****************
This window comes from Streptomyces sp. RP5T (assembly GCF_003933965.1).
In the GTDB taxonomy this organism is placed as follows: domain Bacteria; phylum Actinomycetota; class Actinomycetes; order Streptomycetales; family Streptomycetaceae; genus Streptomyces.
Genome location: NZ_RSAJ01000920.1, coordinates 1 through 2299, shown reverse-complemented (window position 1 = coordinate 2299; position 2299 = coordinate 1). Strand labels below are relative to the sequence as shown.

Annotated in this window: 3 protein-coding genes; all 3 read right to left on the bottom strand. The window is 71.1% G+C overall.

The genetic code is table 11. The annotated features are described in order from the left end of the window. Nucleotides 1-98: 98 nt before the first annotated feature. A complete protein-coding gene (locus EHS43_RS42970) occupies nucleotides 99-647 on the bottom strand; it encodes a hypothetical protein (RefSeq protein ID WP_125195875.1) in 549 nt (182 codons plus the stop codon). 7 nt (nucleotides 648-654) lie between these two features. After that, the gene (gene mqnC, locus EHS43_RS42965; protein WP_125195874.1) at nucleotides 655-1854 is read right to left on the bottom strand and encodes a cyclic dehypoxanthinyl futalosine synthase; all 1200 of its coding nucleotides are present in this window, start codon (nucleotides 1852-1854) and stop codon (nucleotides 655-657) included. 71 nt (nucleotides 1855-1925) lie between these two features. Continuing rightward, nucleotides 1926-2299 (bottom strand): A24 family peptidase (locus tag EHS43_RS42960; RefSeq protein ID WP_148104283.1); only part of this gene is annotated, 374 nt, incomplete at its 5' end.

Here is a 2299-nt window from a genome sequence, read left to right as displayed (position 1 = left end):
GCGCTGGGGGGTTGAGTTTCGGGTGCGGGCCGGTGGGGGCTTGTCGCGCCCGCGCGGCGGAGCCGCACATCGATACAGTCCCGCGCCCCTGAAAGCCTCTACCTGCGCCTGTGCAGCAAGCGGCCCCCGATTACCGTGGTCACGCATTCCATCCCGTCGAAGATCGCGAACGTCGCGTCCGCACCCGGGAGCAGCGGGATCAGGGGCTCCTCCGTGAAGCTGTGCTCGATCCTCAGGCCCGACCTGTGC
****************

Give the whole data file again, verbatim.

This window comes from Streptomyces sp. RP5T (assembly GCF_003933965.1).
In the GTDB taxonomy this organism is placed as follows: domain Bacteria; phylum Actinomycetota; class Actinomycetes; order Streptomycetales; family Streptomycetaceae; genus Streptomyces.
Genome location: NZ_RSAJ01000920.1, coordinates 1 through 2299, shown reverse-complemented (window position 1 = coordinate 2299; position 2299 = coordinate 1). Strand labels below are relative to the sequence as shown.

Annotated in this window: 3 protein-coding genes; all 3 read right to left on the bottom strand. The window is 71.1% G+C overall.

The genetic code is table 11. The annotated features are described in order from the left end of the window. Nucleotides 1-98: 98 nt before the first annotated feature. A complete protein-coding gene (locus EHS43_RS42970) occupies nucleotides 99-647 on the bottom strand; it encodes a hypothetical protein (RefSeq protein ID WP_125195875.1) in 549 nt (182 codons plus the stop codon). 7 nt (nucleotides 648-654) lie between these two features. After that, the gene (gene mqnC, locus EHS43_RS42965; protein WP_125195874.1) at nucleotides 655-1854 is read right to left on the bottom strand and encodes a cyclic dehypoxanthinyl futalosine synthase; all 1200 of its coding nucleotides are present in this window, start codon (nucleotides 1852-1854) and stop codon (nucleotides 655-657) included. 71 nt (nucleotides 1855-1925) lie between these two features. Continuing rightward, nucleotides 1926-2299 (bottom strand): A24 family peptidase (locus tag EHS43_RS42960; RefSeq protein ID WP_148104283.1); only part of this gene is annotated, 374 nt, incomplete at its 5' end.

Here is a 2299-nt window from a genome sequence, read left to right as displayed (position 1 = left end):
GCGCTGGGGGGTTGAGTTTCGGGTGCGGGCCGGTGGGGGCTTGTCGCGCCCGCGCGGCGGAGCCGCACATCGATACAGTCCCGCGCCCCTGAAAGCCTCTACCTGCGCCTGTGCAGCAAGCGGCCCCCGATTACCGTGGTCACGCATTCCATCCCGTCGAAGATCGCGAACGTCGCGTCCGCACCCGGGAGCAGCGGGATCAGGGGCTCCTCCGTGAAGCTGTGCTCGATCCTCAGGCCCGACCTGTGC